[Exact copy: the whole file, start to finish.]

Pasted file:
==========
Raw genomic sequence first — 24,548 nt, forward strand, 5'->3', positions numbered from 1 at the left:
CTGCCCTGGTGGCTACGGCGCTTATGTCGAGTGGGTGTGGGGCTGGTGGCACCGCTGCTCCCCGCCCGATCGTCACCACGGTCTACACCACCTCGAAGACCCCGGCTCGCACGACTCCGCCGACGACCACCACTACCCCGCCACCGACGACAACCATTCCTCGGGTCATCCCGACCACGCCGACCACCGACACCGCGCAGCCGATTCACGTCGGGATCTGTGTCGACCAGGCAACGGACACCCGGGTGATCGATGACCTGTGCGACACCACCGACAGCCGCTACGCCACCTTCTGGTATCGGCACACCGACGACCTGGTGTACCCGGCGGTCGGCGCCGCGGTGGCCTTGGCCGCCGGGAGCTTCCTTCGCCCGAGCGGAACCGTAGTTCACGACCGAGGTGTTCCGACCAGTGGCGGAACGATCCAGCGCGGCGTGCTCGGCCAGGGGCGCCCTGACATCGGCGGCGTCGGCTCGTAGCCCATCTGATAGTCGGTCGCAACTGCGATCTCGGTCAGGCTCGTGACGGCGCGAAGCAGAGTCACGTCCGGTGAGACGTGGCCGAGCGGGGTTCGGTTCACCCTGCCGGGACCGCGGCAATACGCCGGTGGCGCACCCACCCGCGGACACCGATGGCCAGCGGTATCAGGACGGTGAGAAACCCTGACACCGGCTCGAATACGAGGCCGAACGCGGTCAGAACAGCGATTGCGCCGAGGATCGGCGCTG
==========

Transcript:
Raw genomic sequence first — 24,548 nt, forward strand, 5'->3', positions numbered from 1 at the left:
CTGCCCTGGTGGCTACGGCGCTTATGTCGAGTGGGTGTGGGGCTGGTGGCACCGCTGCTCCCCGCCCGATCGTCACCACGGTCTACACCACCTCGAAGACCCCGGCTCGCACGACTCCGCCGACGACCACCACTACCCCGCCACCGACGACAACCATTCCTCGGGTCATCCCGACCACGCCGACCACCGACACCGCGCAGCCGATTCACGTCGGGATCTGTGTCGACCAGGCAACGGACACCCGGGTGATCGATGACCTGTGCGACACCACCGACAGCCGCTACGCCACCTTCTGGTATCGGCACACCGACGACCTGGTGTACCCGGCGGTCGGCGCCGCGGTGGCCTTGGCCGCCGGGAGCTTCCTTCGCCCGAGCGGAACCGTAGTTCACGACCGAGGTGTTCCGACCAGTGGCGGAACGATCCAGCGCGGCGTGCTCGGCCAGGGGCGCCCTGACATCGGCGGCGTCGGCTCGTAGCCCATCTGATAGTCGGTCGCAACTGCGATCTCGGTCAGGCTCGTGACGGCGCGAAGCAGAGTCACGTCCGGTGAGACGTGGCCGAGCGGGGTTCGGTTCACCCTGCCGGGACCGCGGCAATACGCCGGTGGCGCACCCACCCGCGGACACCGATGGCCAGCGGTATCAGGACGGTGAGAAACCCTGACACCGGCTCGAATACGAGGCCGAACGCGGTCAGAACAGCGATTGCGCCGAGGATCGGCGCTG